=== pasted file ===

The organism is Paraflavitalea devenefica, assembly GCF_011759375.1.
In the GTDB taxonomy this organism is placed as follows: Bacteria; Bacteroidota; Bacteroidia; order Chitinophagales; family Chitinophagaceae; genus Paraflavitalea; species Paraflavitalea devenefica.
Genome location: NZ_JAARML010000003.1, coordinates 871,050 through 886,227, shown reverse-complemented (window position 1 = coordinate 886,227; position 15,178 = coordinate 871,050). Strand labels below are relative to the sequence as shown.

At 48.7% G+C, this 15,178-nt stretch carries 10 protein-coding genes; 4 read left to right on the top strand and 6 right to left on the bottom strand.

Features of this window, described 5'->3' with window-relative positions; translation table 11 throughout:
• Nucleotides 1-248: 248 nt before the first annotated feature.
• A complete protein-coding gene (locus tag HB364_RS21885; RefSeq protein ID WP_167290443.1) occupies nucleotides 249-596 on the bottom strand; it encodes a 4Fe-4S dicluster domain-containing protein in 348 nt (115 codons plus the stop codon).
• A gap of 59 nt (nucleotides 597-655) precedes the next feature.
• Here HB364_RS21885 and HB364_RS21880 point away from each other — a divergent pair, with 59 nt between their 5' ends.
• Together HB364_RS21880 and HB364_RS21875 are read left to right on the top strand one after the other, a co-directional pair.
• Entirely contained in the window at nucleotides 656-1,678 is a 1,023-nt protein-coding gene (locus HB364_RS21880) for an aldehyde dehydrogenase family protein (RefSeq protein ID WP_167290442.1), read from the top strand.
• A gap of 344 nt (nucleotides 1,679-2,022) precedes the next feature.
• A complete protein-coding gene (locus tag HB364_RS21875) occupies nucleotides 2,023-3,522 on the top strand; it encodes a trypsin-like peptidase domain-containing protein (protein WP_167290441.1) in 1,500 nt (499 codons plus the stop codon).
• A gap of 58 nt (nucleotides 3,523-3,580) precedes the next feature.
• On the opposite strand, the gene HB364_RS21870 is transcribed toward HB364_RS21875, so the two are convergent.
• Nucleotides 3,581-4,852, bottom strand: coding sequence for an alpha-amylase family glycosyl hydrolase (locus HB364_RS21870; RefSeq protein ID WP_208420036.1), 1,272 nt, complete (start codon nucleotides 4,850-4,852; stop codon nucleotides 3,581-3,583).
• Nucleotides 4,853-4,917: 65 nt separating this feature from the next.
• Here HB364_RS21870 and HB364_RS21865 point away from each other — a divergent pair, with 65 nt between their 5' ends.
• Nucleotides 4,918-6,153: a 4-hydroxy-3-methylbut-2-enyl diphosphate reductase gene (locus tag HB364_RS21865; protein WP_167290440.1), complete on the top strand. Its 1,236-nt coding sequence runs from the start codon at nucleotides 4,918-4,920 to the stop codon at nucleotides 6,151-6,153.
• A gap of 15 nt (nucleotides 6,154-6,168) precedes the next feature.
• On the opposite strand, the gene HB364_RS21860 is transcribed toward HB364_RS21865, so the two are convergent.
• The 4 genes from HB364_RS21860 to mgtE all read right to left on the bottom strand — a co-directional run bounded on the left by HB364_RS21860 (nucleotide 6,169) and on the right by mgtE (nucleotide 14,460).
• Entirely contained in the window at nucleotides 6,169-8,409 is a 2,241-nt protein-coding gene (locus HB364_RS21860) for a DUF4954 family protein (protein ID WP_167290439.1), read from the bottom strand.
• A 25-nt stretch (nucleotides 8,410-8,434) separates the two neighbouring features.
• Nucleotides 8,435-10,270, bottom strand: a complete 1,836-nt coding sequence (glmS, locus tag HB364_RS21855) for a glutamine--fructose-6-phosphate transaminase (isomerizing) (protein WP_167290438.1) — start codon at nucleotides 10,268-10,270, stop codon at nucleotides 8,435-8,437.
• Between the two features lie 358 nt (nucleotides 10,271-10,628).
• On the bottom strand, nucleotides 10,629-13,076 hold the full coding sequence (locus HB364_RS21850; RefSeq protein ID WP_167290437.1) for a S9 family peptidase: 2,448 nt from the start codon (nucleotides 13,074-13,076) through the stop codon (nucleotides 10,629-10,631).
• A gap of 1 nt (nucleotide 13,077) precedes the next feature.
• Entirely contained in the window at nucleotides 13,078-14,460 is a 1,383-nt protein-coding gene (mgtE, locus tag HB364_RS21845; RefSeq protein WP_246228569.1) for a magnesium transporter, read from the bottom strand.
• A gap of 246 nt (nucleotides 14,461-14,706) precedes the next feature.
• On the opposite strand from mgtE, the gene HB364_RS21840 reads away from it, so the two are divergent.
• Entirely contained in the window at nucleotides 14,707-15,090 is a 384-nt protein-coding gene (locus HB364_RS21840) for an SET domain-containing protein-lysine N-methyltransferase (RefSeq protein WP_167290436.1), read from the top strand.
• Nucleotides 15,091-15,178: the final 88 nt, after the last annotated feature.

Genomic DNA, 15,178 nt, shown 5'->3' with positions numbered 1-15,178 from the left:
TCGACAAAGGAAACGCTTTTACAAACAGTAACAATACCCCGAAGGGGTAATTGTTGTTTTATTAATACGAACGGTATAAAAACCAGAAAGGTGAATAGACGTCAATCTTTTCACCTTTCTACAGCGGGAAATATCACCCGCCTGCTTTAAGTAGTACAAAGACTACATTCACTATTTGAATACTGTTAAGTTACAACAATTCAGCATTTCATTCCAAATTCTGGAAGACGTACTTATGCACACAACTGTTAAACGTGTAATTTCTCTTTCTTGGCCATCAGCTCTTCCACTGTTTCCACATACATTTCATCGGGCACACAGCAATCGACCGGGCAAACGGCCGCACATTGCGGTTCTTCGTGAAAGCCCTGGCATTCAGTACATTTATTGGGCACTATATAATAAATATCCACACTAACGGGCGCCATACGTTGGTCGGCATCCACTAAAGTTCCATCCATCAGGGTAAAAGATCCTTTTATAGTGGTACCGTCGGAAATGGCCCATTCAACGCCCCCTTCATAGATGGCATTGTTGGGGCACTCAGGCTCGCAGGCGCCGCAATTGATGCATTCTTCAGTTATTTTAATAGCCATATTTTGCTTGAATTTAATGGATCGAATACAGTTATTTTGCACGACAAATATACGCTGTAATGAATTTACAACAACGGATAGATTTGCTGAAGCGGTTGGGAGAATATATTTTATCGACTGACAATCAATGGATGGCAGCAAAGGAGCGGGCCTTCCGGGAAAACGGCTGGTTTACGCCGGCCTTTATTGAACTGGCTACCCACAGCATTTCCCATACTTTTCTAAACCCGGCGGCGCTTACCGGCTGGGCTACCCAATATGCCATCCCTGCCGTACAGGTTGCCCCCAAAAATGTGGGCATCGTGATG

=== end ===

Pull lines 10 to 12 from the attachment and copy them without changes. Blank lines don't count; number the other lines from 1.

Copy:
• Together HB364_RS21880 and HB364_RS21875 are read left to right on the top strand one after the other, a co-directional pair.
• Entirely contained in the window at nucleotides 656-1,678 is a 1,023-nt protein-coding gene (locus HB364_RS21880) for an aldehyde dehydrogenase family protein (RefSeq protein ID WP_167290442.1), read from the top strand.
• A gap of 344 nt (nucleotides 1,679-2,022) precedes the next feature.